Quotes Suitable for Framing: Alexis de Tocqueville

 

I look back for a moment on the situation of France seven hundred years ago, when the territory was divided among a small number of families, who were the owners of the soil and the rulers of the inhabitants; the right of governing descended with the family inheritance from generation to generation; force was the only means by which man could act on man; and landed property was the sole source of power.

Soon, however, the political power of the clergy was founded and began to increase: the clergy opened their ranks to all classes, to the poor and the rich, the commoner and the noble; through the church, equality penetrated into the government, and he who as a serf must have vegetated in perpetual bondage took his place as a priest in the midst of nobles, and not infrequently above the heads of kings.

 

 

 Alexis de Tocqueville,  Democracy in America (1835)

 

Published in: on August 11, 2020 at 5:30 am  Comments Off on Quotes Suitable for Framing: Alexis de Tocqueville  
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Would He Say That Today?

On September 12, 1848, Alexis de Tocqueville, the Frenchman who understood America better than most Americans, was engaged in a debate in the Constituent Assembly in France regarding socialism.  He made the following remarks pertaining to America which I found of interest: (more…)

Published in: on September 18, 2019 at 5:30 am  Comments Off on Would He Say That Today?  
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Alexis de Tocqueville: Our Mirror

I have always found it odd that the man who has displayed the greatest insight into the American character is a foreigner, and a Frenchman at that!  In his great Democracy In America he provides all Americans a map of the American national soul.

Some quotes from Tocqueville that demonstrate how well he understood us:

The surface of American society is covered with a layer of democratic paint, but from time to time one can see the old aristocratic colours breaking through.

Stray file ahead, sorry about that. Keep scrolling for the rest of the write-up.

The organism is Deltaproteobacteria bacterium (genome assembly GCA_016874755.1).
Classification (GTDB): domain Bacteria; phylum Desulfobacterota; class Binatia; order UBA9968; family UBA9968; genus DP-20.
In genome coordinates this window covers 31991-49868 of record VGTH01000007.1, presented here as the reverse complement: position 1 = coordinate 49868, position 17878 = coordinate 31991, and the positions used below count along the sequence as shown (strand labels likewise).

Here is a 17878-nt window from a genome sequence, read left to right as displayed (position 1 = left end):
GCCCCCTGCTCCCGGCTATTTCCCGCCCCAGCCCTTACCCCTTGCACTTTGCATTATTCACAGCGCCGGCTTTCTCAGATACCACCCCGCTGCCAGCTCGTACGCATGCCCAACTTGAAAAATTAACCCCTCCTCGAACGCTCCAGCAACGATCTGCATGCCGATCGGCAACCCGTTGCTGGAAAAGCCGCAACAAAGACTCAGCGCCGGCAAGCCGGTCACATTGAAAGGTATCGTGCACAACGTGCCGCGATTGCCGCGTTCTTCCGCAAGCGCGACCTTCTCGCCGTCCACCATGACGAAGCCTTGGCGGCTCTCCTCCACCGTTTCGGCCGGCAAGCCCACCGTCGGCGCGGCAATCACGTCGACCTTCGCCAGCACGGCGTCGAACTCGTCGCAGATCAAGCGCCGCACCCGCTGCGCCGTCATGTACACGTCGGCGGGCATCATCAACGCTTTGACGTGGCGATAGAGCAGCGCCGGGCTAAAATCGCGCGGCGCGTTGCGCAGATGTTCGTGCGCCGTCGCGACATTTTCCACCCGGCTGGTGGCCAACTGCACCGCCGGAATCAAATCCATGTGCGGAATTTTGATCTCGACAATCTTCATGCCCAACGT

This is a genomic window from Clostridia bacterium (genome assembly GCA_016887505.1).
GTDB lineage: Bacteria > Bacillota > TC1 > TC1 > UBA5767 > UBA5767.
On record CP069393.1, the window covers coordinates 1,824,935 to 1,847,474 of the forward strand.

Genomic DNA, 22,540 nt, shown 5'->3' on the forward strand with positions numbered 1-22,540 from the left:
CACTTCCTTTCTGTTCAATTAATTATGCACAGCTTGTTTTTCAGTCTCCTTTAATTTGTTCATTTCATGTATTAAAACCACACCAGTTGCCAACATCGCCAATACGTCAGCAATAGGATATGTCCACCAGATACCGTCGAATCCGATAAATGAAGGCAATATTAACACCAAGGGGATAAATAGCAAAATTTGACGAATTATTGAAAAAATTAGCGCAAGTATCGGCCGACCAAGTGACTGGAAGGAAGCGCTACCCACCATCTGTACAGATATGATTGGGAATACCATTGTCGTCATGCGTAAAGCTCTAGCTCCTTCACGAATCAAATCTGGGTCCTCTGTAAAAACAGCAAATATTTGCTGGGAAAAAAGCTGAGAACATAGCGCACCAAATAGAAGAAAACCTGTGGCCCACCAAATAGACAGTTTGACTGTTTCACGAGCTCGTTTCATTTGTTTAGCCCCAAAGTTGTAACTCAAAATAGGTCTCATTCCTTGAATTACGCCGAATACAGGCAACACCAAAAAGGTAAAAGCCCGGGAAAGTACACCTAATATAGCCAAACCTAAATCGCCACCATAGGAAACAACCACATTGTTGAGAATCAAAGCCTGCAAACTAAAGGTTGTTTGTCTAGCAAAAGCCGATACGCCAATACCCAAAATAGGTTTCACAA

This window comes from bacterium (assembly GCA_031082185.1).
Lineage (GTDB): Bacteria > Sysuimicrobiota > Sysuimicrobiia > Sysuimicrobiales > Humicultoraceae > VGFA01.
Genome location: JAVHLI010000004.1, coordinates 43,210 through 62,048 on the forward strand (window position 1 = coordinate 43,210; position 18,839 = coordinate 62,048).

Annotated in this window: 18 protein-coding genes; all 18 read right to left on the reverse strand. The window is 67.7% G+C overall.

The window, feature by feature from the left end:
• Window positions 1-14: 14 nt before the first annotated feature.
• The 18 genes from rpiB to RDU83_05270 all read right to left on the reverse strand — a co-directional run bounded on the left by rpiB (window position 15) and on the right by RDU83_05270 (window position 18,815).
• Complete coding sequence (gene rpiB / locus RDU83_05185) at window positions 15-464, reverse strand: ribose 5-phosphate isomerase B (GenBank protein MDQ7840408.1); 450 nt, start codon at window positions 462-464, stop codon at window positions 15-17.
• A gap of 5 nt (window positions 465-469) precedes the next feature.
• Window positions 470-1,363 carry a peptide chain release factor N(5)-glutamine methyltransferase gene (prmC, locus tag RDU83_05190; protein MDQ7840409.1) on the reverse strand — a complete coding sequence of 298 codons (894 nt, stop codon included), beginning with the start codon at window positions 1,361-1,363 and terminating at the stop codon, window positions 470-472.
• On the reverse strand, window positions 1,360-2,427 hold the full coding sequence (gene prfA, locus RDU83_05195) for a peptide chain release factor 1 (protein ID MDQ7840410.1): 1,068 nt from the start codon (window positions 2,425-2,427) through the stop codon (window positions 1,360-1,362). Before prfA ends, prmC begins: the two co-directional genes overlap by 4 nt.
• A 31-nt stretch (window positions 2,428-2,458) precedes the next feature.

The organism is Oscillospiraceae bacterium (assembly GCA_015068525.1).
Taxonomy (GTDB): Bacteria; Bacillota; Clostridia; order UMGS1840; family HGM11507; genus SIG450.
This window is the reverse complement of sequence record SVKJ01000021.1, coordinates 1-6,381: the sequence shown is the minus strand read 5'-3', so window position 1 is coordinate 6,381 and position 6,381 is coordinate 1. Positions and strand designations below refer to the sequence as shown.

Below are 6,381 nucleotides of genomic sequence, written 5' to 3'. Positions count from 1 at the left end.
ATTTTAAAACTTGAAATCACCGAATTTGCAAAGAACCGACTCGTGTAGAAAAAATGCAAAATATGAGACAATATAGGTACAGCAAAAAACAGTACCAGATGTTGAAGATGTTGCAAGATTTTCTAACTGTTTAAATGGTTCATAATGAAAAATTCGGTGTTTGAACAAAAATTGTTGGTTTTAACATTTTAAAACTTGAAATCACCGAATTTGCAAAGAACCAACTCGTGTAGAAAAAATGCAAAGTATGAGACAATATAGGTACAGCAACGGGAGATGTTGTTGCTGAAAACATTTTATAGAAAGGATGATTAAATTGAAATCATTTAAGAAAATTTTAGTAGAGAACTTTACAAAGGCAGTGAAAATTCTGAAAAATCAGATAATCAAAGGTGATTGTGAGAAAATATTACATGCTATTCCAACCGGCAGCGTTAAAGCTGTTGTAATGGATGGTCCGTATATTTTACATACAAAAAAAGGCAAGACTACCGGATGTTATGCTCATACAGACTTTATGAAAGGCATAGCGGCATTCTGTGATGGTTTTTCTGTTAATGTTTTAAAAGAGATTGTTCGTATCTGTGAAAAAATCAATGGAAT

I know of no country, indeed, where the love of money has taken stronger hold on the affections of men, and where the profounder contempt is expressed for the theory of the permanent equality of property.

With much care and skill power has been broken into fragments in the American township, so that the maximum possible number of people have some concern with public affairs.

Useful undertakings which require sustained attention and vigorous precision in order to succeed often end up by being abandoned, for, in America, as elsewhere, the people move forward by sudden impulses and short-lived efforts.

In order to enjoy the inestimable benefits that the liberty of the press ensures, it is necessary to submit to the inevitable evils it creates.

In countries where associations are free, secret societies are unknown. In America there are factions, but no conspiracies.

A democratic government is the only one in which those who vote for a tax can escape the obligation to pay it.

The greatness of America lies not in being more enlightened than any other nation, but rather in her ability to repair her faults.

In the United States, except for slaves, servants and the destitute fed by townships, everyone has the vote and this is an indirect contributor to law-making. Anyone wishing to attack the law is thus reduced to adopting one of two obvious courses: they must either change the nation’s opinion or trample its wishes under foot.

In America the majority raises formidable barriers around the liberty of opinion; within these barriers an author may write what he pleases, but woe to him if he goes beyond them. (more…)

Published in: on April 23, 2010 at 12:29 pm  Comments Off on Alexis de Tocqueville: Our Mirror  
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